This book explores the anxious and unstable relationship between court poetry and various forms of authority, political and cultural, in England and Scotland at the beginning of the sixteenth century. Through poems by Skelton, Dunbar, Douglas, Hawes, Lyndsay and Barclay, it examines the paths by which court poetry and its narrators seek multiple forms of legitimation: from royal and institutional sources, but also in the media of script and print. The book is the first for some time to treat English and Scottish material of its period together, and responds to European literary contexts, the dialogue between vernacular and Latin matter, and current critical theory. In so doing it claims that public and occasional writing evokes a counter-discourse in the secrecies and subversions of medieval love-fictions. The result is a poetry that queries and at times cancels the very authority to speak that it so proudly promotes.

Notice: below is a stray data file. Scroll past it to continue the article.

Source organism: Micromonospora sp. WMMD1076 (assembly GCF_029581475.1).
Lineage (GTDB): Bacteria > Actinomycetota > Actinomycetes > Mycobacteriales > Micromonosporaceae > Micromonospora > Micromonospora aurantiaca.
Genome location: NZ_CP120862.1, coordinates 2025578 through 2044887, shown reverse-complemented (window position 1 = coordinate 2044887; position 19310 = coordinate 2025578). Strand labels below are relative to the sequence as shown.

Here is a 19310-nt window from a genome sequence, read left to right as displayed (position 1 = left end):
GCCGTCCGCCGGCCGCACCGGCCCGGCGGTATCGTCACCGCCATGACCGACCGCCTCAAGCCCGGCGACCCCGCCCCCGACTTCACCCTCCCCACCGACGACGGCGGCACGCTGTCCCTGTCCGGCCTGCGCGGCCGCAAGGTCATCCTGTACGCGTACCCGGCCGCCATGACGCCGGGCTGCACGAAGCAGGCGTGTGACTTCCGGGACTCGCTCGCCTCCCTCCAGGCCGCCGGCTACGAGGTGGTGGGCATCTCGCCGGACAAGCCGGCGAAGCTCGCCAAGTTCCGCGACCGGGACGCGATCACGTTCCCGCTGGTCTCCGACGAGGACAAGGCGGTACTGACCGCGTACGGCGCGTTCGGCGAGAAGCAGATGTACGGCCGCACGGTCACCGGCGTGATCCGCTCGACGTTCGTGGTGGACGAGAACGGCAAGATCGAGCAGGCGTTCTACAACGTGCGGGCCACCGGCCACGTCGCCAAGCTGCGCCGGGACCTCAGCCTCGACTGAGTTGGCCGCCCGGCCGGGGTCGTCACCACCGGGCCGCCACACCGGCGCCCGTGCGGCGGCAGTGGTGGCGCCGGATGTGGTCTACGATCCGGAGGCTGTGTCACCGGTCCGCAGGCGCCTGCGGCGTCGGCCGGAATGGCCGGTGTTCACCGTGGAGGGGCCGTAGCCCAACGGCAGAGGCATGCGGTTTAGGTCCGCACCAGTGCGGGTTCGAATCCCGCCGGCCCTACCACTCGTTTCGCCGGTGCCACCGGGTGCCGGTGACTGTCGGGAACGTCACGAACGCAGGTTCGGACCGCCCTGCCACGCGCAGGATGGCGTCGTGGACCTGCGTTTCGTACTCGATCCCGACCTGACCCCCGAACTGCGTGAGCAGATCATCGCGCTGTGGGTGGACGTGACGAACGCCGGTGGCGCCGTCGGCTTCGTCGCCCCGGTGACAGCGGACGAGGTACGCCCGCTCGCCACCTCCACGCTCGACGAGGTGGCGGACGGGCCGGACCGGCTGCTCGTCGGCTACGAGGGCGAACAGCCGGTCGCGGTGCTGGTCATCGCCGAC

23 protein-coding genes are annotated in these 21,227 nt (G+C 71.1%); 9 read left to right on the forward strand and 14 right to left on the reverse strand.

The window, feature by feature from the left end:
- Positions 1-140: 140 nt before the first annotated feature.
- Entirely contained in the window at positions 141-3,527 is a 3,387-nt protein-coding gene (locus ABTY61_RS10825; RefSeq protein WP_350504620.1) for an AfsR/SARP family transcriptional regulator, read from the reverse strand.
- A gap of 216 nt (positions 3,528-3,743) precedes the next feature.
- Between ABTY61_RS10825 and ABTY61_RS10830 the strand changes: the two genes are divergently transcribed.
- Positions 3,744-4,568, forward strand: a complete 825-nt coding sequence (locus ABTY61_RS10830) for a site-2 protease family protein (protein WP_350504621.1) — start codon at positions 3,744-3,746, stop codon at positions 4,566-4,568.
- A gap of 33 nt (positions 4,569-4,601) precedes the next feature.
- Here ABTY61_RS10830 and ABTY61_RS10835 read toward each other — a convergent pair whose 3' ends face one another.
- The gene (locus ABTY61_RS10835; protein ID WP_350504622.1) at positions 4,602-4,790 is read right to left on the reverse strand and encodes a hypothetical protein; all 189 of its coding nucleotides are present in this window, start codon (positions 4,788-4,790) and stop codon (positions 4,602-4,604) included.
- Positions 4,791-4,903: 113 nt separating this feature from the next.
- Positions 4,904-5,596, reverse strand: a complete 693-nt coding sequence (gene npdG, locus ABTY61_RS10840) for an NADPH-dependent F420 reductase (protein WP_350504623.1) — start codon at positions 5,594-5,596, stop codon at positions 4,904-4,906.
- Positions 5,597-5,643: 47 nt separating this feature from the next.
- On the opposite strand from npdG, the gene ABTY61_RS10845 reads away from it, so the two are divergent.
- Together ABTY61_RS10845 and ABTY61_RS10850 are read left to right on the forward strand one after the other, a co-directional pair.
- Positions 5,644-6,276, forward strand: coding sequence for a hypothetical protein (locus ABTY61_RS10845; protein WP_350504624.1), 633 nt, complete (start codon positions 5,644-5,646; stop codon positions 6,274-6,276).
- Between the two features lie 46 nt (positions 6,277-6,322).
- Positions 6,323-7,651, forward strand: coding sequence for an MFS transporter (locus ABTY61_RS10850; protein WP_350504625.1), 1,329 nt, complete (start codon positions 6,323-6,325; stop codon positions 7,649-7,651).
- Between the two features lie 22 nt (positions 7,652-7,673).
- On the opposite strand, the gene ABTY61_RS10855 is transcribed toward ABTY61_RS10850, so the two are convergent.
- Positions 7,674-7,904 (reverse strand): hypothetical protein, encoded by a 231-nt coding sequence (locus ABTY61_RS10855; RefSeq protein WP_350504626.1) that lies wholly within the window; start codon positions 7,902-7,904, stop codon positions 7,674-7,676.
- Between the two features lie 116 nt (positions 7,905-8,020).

"This work is a challenging examination of eight poets associated with royal courts, English and Scottish, between 1485 and 1528. Its concern is the way in which these writers engage with authority royal, political and patronal, cultural, literary, and generic and how those engagements shape the poetic I."
--Renaissance Society of America"
Series: Cambridge Studies in Medieval Literature
Number Of Pages: 268
Published: 27th March 2014
Publisher: Cambridge University Press
Country of Publication: US
Dimensions (cm): 22.86 x 15.24 x 1.55
Weight (kg): 0.4